Job of a Roofer

Roofer Near Me professionally builds, inspects, repairs, replaces, and maintains roofs for residential and commercial buildings. They also help clients choose materials for their roofing needs. This job requires extensive knowledge of building codes and safety procedures.


Roofers usually complete a four-year apprenticeship program. This involves classroom studies and on-the-job training with a certified journeyperson.

Roofers install, repair, and replace roofs on houses and buildings. They use a variety of materials, including shingles, single-ply, metal, and hot roofing products. They may also work on skylight windows, lead sheeting, and cladding. They must be able to safely set up ladders and scaffolding and be comfortable working at heights.

They often take detailed measurements and lay layers of material to create a durable, waterproof seal on roofs. They also repair and replace areas of roofs that are damaged or rotting. Other job duties include installing vapor barriers and insulation and weatherproofing the seals around chimneys and vents. They must be able to read blueprints and follow other instructions from supervisors and clients.

Roofers usually need a high school diploma or equivalent and undergo on-the-job training. They also need to pass background checks and drug tests. Most roofers work steadily throughout the year, but during peak periods, they may need to work overtime. They are typically paid per hour, but they sometimes receive commission for sales. They also receive benefits such as health insurance and life insurance.

Education and training requirements

Roofers must have a good balance of skills and physical fitness. They should be able to work in various weather conditions, such as rainy and windy days. They also need to be able to work at heights and on steep slopes. In addition, they need to have a high school education or equivalent. They should also have the ability to understand technical plans and drawings. Finally, they need to have the knowledge and experience to repair all types of roofing materials.

Roofers learn their skills through on-the-job training or apprenticeships. Many apprenticeship programs last four to five years and combine classroom study with on-the-job training under the supervision of a journeyperson roofer or shingler. During the program, apprentices earn while they learn. Their wages start at about 65% of a journeyperson’s hourly rate and increase during their apprenticeship.

Those who want to become roofers or shinglers can also seek out educational opportunities through unions and private schools. Most of these programs offer a combination of classroom study and on-the-job training, but they are less rigorous than a full-time apprenticeship program. Those who complete a vocational degree in construction can often find employment as roofers, though they may not have the same benefits as those who have completed an apprenticeship.

After completing their education, roofers must be licensed or certified in order to operate their businesses. This license is important because it shows that roofers have the knowledge and skills to handle the job safely. Additionally, it helps protect customers from scams and other problems.

There are several different certifications available for roofers, including those from the National Roof Certification and Inspection Association (NRRIA). This organization offers a variety of online courses for those who want to become roofers. The courses cover topics such as building codes, repairing leaks, and roofing systems. They also teach roofers about roofing materials and tools.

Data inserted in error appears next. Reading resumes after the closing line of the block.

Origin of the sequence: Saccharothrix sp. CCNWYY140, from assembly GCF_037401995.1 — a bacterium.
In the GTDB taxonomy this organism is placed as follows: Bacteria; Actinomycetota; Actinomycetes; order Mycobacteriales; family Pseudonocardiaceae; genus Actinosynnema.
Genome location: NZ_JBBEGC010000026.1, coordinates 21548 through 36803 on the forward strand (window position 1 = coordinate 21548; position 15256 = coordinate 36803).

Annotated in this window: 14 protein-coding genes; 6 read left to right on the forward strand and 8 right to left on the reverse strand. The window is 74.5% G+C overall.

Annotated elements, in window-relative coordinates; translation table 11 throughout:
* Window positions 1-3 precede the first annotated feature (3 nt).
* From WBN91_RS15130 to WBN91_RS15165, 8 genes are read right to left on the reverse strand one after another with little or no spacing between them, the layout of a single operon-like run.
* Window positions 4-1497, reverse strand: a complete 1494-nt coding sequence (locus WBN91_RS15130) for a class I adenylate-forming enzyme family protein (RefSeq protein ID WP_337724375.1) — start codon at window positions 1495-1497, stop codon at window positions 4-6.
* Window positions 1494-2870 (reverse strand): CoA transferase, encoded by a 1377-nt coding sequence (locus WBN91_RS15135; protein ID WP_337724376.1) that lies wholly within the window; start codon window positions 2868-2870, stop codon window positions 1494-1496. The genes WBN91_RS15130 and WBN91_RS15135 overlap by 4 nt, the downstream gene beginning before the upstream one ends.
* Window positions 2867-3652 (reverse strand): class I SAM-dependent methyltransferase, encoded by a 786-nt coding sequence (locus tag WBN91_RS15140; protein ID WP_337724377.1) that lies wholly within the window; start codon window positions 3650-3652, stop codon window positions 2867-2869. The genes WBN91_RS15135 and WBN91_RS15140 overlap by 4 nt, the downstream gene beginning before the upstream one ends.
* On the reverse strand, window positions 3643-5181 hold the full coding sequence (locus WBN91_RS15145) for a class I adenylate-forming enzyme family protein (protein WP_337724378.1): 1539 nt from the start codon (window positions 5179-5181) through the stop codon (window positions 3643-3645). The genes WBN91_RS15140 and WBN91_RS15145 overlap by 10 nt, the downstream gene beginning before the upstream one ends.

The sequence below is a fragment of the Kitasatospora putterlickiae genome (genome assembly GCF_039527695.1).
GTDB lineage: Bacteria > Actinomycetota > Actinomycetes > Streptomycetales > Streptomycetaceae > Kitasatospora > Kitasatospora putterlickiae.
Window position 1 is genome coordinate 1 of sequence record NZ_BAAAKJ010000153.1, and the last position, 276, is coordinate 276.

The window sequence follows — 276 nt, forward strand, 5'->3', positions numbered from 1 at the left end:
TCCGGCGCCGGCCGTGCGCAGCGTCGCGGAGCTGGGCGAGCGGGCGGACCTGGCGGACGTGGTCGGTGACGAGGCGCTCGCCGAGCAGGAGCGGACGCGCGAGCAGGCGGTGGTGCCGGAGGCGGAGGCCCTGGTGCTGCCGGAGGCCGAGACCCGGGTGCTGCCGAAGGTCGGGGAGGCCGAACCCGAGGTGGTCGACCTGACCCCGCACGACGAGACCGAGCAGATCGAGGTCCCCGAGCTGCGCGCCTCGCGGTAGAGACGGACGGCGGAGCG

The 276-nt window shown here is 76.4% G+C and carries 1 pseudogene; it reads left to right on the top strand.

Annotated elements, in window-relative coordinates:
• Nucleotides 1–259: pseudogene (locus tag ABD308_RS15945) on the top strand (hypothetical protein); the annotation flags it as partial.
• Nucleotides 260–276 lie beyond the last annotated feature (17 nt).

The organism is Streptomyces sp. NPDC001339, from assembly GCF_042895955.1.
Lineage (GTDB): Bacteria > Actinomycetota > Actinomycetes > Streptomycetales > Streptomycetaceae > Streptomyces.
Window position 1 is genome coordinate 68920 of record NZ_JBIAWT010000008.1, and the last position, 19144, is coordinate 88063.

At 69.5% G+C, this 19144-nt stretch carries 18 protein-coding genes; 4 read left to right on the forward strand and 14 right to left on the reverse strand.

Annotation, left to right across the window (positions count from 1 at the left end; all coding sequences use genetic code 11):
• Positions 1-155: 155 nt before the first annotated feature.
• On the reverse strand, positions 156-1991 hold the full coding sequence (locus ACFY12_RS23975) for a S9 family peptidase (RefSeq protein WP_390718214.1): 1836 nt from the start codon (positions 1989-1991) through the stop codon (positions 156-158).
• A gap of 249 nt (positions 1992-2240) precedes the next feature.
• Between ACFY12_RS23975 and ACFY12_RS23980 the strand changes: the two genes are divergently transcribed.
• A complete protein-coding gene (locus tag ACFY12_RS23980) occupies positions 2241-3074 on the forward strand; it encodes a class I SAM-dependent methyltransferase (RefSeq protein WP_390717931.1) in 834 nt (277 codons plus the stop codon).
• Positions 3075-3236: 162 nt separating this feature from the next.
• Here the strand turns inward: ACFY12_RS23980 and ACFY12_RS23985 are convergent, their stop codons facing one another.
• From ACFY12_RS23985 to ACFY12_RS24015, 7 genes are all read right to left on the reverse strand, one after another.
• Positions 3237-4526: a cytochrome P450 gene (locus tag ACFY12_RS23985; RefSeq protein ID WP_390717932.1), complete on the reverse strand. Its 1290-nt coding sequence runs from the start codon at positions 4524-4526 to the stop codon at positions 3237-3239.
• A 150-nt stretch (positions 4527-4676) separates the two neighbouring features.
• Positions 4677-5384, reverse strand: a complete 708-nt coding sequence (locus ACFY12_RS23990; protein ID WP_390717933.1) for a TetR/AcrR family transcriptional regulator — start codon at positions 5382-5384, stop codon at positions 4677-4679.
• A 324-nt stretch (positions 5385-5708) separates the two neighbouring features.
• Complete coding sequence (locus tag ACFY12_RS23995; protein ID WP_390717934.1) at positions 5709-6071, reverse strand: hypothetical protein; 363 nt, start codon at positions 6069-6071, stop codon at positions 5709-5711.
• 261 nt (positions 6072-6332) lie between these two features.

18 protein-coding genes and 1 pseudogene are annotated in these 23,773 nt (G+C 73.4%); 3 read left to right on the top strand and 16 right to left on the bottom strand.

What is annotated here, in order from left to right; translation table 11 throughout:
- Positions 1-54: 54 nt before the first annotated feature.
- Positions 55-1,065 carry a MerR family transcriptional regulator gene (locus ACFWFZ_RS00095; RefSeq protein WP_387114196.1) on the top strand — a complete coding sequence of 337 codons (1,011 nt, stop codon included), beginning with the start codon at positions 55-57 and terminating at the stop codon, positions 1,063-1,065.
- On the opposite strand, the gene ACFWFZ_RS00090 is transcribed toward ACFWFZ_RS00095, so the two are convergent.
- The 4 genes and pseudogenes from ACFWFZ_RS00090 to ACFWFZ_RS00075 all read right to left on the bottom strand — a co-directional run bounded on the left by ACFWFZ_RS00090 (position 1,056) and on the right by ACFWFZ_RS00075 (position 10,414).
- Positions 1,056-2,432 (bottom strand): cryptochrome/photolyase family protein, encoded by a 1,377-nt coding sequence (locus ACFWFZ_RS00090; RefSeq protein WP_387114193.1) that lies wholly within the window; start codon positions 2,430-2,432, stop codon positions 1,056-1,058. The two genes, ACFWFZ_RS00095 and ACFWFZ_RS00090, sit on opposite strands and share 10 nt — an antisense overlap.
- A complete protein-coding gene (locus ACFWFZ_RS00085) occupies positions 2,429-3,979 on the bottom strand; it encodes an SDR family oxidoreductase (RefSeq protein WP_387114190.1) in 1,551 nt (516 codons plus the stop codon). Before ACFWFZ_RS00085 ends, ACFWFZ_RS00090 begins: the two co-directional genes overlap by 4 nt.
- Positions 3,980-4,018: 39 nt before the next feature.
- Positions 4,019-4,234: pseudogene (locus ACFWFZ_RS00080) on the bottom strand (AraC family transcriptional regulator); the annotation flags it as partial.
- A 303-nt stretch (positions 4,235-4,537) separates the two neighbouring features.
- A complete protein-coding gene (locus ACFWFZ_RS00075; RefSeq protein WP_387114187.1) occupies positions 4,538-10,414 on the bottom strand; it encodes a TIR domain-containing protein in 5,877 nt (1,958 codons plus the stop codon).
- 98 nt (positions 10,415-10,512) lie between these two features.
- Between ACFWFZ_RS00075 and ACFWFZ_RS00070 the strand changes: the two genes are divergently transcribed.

Many people choose to become roofers after completing a vocational degree program. This type of education is typically offered by community colleges and some trade schools. Students who complete this type of education can also choose to get an internship at a roofing company. These internships will allow them to gain hands-on experience in the field and can sometimes even count toward their experience when applying for jobs.

Job outlook

The job outlook for roofers is generally good. Many jobs are expected to be created by the need to replace workers who leave the occupation each year, as well as from new construction work. In addition, areas with severe weather are more likely to need roofers to repair storm damage and install new roofing.

The demand for roofers is less sensitive to economic downturns than the demand for other construction workers. This is because most of the roofing work consists of repairs and replacement rather than new construction. However, this profession is still affected by overall building activity, and a downturn in the economy will result in fewer jobs.

Those who choose to become roofers must be physically fit and have strong manual skills. They must be able to use hand tools and stand on ladders and scaffolds for long periods of time. They should also be able to follow safety procedures and know how to handle different types of roofing materials. Additionally, roofers must have a high level of self-motivation to pursue this career because it can be very dangerous and demanding.

A career as a roofer can provide excellent pay and benefits. In fact, roofers can earn a lot more than average wages in some cities. These include Madison, Kenosha, and Oshkosh. However, the wages in these locations should be weighed against cost of living considerations.

While most roofers do not attend college, some may have a business or general studies degree. In addition, some have a background in automotive technology or precision metalworking. Others have completed trade school or apprenticeship programs. In either case, the job prospects for a roofer are strong, and there is a great need for qualified candidates. This makes it a good choice for anyone interested in a challenging and rewarding career.